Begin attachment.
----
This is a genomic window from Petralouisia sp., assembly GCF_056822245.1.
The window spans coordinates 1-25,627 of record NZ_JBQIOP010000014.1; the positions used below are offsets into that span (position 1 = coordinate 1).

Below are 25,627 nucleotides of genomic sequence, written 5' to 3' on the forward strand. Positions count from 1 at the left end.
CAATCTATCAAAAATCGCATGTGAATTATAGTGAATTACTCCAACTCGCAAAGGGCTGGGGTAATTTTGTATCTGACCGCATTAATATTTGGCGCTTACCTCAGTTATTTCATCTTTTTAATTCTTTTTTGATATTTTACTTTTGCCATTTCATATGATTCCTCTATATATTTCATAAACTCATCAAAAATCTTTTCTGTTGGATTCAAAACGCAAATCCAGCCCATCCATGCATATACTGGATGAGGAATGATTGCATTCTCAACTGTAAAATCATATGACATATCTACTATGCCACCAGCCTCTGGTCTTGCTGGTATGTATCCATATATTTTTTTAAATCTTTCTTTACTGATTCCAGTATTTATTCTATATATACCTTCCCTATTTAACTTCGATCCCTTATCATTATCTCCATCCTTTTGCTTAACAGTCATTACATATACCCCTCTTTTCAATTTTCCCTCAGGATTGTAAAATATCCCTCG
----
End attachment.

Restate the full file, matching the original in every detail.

This is a genomic window from Petralouisia sp., assembly GCF_056822245.1.
The window spans coordinates 1-25,627 of record NZ_JBQIOP010000014.1; the positions used below are offsets into that span (position 1 = coordinate 1).

Below are 25,627 nucleotides of genomic sequence, written 5' to 3' on the forward strand. Positions count from 1 at the left end.
CAATCTATCAAAAATCGCATGTGAATTATAGTGAATTACTCCAACTCGCAAAGGGCTGGGGTAATTTTGTATCTGACCGCATTAATATTTGGCGCTTACCTCAGTTATTTCATCTTTTTAATTCTTTTTTGATATTTTACTTTTGCCATTTCATATGATTCCTCTATATATTTCATAAACTCATCAAAAATCTTTTCTGTTGGATTCAAAACGCAAATCCAGCCCATCCATGCATATACTGGATGAGGAATGATTGCATTCTCAACTGTAAAATCATATGACATATCTACTATGCCACCAGCCTCTGGTCTTGCTGGTATGTATCCATATATTTTTTTAAATCTTTCTTTACTGATTCCAGTATTTATTCTATATATACCTTCCCTATTTAACTTCGATCCCTTATCATTATCTCCATCCTTTTGCTTAACAGTCATTACATATACCCCTCTTTTCAATTTTCCCTCAGGATTGTAAAATATCCCTCG